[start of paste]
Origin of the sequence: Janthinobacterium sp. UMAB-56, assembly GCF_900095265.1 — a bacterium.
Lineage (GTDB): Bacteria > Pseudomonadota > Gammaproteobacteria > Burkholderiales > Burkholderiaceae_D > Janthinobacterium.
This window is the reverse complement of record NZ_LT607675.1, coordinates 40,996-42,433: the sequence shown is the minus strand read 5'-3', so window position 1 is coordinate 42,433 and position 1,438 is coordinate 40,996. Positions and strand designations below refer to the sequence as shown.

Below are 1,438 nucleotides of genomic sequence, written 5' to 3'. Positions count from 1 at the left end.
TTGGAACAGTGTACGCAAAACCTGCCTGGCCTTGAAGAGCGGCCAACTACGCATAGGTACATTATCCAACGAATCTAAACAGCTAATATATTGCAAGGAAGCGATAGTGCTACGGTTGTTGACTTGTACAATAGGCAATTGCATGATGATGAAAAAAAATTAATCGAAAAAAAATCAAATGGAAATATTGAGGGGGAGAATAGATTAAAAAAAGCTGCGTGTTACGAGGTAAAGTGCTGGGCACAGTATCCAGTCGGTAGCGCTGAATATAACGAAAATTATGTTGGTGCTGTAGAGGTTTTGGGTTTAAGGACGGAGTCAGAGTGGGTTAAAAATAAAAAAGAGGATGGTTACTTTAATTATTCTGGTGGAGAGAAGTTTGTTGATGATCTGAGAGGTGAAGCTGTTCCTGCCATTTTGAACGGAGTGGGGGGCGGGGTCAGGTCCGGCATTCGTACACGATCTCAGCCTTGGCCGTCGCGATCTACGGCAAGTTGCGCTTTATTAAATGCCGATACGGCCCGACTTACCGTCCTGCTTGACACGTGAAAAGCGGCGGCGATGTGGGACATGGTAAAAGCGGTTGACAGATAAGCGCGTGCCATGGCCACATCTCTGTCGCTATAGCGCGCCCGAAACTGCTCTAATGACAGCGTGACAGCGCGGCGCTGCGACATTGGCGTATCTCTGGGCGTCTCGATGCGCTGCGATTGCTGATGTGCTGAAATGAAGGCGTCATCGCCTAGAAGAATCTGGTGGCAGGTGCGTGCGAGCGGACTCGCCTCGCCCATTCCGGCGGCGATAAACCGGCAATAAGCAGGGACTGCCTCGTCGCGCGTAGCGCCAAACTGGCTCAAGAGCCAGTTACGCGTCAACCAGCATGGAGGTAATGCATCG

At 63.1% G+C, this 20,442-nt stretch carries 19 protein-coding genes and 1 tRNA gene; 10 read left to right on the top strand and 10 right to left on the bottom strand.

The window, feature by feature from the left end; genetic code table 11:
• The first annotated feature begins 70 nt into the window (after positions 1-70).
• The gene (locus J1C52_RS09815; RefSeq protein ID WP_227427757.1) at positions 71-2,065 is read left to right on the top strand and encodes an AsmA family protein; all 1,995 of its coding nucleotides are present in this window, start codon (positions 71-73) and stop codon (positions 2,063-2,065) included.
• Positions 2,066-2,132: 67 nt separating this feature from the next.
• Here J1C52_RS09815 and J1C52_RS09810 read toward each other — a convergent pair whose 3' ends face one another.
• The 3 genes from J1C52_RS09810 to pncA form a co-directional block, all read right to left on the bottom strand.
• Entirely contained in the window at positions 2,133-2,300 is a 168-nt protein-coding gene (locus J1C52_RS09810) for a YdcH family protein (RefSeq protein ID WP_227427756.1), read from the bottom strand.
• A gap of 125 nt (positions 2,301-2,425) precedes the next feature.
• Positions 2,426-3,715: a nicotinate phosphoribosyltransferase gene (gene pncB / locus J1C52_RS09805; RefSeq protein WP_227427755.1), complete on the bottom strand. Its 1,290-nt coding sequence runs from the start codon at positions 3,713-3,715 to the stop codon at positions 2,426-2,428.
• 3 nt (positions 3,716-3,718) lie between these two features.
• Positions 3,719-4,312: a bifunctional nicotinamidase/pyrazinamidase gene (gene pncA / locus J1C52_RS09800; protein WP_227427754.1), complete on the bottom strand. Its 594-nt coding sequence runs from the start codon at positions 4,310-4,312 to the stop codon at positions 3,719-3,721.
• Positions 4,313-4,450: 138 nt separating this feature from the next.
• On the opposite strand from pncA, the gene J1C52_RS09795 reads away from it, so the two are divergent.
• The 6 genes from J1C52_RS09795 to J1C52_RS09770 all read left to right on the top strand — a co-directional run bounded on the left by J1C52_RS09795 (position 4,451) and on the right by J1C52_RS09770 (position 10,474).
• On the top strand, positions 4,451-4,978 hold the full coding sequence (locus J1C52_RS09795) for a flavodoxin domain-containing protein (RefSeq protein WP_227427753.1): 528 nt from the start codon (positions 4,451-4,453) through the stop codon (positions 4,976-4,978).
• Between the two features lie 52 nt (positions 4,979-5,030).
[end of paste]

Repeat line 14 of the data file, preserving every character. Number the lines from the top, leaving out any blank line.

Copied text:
• A gap of 125 nt (positions 2,301-2,425) precedes the next feature.